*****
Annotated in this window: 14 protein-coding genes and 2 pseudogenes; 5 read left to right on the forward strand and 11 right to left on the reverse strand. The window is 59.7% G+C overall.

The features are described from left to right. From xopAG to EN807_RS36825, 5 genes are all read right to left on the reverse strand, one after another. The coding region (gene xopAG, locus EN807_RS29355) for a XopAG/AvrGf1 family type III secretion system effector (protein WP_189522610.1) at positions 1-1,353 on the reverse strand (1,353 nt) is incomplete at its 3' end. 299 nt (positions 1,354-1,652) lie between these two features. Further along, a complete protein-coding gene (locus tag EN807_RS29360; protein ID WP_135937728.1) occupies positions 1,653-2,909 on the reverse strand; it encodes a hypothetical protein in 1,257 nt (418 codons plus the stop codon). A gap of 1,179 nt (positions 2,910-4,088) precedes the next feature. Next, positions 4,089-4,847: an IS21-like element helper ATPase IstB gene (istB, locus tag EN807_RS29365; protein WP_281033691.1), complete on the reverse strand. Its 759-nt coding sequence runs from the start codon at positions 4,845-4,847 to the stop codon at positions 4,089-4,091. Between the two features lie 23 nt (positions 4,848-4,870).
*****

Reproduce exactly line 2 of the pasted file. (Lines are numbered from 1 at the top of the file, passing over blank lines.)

The features are described from left to right. From xopAG to EN807_RS36825, 5 genes are all read right to left on the reverse strand, one after another. The coding region (gene xopAG, locus EN807_RS29355) for a XopAG/AvrGf1 family type III secretion system effector (protein WP_189522610.1) at positions 1-1,353 on the reverse strand (1,353 nt) is incomplete at its 3' end. 299 nt (positions 1,354-1,652) lie between these two features. Further along, a complete protein-coding gene (locus tag EN807_RS29360; protein ID WP_135937728.1) occupies positions 1,653-2,909 on the reverse strand; it encodes a hypothetical protein in 1,257 nt (418 codons plus the stop codon). A gap of 1,179 nt (positions 2,910-4,088) precedes the next feature. Next, positions 4,089-4,847: an IS21-like element helper ATPase IstB gene (istB, locus tag EN807_RS29365; protein WP_281033691.1), complete on the reverse strand. Its 759-nt coding sequence runs from the start codon at positions 4,845-4,847 to the stop codon at positions 4,089-4,091. Between the two features lie 23 nt (positions 4,848-4,870).